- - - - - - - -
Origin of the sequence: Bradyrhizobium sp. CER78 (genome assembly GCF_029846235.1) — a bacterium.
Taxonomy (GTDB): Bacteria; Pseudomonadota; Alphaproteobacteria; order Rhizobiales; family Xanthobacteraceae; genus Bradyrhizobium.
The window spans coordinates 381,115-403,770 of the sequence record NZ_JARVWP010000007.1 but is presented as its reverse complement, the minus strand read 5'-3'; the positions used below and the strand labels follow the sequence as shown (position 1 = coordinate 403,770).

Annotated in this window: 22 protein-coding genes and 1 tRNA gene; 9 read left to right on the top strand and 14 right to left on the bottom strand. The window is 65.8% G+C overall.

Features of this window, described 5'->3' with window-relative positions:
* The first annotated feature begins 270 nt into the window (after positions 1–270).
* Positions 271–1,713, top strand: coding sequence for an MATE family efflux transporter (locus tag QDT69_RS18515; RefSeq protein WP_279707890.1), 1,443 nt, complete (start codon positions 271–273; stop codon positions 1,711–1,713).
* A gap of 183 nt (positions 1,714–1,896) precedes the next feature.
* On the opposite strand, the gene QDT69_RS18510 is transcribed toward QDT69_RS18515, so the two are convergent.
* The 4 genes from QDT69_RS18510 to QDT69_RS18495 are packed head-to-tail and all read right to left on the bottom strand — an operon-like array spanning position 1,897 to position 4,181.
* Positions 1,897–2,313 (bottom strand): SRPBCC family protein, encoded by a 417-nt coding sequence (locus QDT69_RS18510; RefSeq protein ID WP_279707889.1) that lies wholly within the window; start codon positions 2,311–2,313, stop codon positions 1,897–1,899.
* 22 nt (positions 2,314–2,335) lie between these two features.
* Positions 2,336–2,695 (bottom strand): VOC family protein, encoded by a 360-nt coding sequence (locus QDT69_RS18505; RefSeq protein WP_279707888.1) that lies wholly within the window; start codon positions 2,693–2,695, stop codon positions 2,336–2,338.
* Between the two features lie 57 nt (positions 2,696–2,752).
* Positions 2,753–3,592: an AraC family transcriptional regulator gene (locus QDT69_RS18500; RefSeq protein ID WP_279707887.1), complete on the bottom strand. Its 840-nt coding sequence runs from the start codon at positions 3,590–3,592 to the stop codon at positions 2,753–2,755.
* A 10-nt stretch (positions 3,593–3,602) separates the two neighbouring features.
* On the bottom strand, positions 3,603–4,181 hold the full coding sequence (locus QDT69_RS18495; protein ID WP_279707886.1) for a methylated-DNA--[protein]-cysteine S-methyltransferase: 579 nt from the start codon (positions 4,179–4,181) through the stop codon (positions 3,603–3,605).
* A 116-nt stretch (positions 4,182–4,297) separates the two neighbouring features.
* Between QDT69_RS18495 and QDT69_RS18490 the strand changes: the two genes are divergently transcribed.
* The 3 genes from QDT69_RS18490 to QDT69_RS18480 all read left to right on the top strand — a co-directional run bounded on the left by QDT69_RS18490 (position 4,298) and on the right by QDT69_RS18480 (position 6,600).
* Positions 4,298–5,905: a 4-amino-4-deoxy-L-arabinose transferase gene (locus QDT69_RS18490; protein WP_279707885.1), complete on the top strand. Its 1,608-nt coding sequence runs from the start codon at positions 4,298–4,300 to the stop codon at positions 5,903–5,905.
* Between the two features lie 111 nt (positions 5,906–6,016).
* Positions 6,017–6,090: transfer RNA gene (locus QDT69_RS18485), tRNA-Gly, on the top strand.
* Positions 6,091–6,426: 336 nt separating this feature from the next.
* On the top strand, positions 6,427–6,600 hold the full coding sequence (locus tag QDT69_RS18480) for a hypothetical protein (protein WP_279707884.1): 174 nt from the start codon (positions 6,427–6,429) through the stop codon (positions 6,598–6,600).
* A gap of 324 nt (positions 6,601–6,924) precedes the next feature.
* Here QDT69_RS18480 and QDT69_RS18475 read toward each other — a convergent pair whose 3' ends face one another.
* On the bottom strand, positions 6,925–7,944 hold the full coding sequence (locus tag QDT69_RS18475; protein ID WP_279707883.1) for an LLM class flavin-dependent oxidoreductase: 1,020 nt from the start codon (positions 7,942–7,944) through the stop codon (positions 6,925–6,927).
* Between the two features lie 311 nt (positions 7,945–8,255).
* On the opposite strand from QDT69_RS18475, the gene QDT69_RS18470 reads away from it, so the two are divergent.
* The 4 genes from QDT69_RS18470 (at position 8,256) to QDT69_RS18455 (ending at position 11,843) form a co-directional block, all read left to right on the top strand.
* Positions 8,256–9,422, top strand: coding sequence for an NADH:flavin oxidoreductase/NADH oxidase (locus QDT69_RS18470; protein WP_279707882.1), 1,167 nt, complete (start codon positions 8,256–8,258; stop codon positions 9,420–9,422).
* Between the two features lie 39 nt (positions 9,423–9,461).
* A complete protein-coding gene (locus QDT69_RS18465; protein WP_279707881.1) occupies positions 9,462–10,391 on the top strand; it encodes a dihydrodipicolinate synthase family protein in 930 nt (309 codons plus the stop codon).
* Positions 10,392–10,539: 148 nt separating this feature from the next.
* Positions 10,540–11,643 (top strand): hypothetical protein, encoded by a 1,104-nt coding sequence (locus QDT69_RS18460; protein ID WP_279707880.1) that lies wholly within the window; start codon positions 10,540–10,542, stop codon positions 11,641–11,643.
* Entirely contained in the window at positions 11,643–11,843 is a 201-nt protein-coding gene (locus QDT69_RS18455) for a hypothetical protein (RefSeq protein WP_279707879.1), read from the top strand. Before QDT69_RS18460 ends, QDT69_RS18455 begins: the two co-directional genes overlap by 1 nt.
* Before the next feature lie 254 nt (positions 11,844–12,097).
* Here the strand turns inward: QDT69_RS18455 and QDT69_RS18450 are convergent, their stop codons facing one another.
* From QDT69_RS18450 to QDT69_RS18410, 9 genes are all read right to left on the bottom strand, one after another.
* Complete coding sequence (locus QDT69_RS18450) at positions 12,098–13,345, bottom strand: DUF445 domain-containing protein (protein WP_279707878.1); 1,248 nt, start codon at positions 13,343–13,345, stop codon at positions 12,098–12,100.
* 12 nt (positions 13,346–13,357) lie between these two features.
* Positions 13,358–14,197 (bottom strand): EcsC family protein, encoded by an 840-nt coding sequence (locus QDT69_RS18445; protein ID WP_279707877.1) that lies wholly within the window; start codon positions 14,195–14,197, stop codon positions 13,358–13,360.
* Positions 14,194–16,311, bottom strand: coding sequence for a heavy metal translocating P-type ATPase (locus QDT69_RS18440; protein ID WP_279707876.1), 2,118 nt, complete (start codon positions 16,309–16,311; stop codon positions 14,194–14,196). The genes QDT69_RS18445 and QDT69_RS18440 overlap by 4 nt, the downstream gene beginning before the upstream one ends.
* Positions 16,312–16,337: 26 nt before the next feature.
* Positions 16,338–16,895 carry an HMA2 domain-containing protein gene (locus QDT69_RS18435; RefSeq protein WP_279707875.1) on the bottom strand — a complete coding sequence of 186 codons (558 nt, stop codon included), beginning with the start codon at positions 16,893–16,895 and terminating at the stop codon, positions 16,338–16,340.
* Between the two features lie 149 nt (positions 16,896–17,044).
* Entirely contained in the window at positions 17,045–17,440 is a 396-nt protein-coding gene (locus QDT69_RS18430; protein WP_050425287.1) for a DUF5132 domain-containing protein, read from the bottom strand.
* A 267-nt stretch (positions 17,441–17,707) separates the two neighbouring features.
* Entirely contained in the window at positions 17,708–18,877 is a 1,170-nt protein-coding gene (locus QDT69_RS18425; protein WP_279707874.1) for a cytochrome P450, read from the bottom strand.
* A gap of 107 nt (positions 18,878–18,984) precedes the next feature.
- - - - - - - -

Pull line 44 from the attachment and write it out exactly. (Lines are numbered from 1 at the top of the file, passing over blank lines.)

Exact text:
* Positions 14,194–16,311, bottom strand: coding sequence for a heavy metal translocating P-type ATPase (locus QDT69_RS18440; protein ID WP_279707876.1), 2,118 nt, complete (start codon positions 16,309–16,311; stop codon positions 14,194–14,196). The genes QDT69_RS18445 and QDT69_RS18440 overlap by 4 nt, the downstream gene beginning before the upstream one ends.